As my friends and I sat in the Upper East Side condo years ago, I didn’t exactly understand why we did this and why we had to until I read a sentence in Michael Lewis’ “The Big Short.”
Lewis wrote about a investment fund manager named Mike Burry who was the first person to ask Wall Street to create credit default swaps on mortgage backed bonds so that he could but the CDSs and bet against the bonds.Burry came to the idea after realizing the loans lower middle class Americans were receiving bordered, if not completely dove head-first into fraud.Burry was a value investor, usually long stocks and so when he decided to short bonds, the people that gave him hundreds of millions of dollars to fuck around with started to ask him to please explain himself.
"I hated discussing ideas with investors,” he said, “because I then become a Defender of the Idea, and that influences your thought process.”
What he was saying was, once he has to defend a position, it is no longer this is the best idea; it is if I don’t make this the best idea, I lose.
This was the same social trend within our global warming debate, as it’s the same social trend in politics and in punditry.No matter how unsound your argument is, you will go at great lengths to make it appear sound once you become its Defender, even if that argument isn’t specific, even if that argument is always fighting against someone.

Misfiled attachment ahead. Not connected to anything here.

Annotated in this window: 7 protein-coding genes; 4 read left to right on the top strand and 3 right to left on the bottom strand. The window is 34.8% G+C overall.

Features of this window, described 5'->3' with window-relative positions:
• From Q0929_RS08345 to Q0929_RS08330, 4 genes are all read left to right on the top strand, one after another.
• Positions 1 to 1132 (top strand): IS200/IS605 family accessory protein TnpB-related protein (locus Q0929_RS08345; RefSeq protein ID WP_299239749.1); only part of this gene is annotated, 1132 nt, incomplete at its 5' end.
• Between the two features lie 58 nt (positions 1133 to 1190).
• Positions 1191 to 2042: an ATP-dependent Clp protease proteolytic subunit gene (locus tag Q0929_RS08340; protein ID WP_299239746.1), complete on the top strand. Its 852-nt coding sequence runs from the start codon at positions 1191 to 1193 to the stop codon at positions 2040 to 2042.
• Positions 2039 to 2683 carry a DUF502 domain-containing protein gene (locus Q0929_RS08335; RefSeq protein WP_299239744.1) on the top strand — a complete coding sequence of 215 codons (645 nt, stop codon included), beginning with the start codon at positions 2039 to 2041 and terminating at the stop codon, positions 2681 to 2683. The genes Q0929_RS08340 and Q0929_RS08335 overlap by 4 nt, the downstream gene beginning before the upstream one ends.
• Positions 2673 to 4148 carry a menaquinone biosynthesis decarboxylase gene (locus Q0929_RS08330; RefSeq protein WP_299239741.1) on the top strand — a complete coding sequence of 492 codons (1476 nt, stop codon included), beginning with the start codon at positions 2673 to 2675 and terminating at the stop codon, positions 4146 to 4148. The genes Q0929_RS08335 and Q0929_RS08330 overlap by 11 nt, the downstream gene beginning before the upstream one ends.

I heard this mind-bending argument roll out in a three-way converfuck on Fox & Friends this morning:
a)Companies are going where there are cheaper labor costs. b)Three big tech companies have operations overseas: Apple, Google, Facebook. c)The CEOs of these companies have met with the US President, therefore: d)The CEOs of these companies must have advised the President at one point or another, so: e)The President doesn’t listen to what his top CEO advisers say f)The CEOs can’t convince the government/President to keep jobs here. g)The US President does not want Americans to have jobs.
At the end of this clearly scripted pile of horse diarrhea, the moderator for Fox & Friends closed with, “Good debate,” which is like telling your right hand “Good game” after jerking off into your football helmet.
I can’t even count how many logical fallacies there are in that argument; I find a new one each time I read through.The big glaring-ass ones are: Affirming the consequent that companies are going overseas for cheaper labor, denying the antecedent that the CEOs gave the President advice (and a specific advice) simply because they met with him; and, the non sequitur that a United States President would chose to explicitly injure the economy he leads.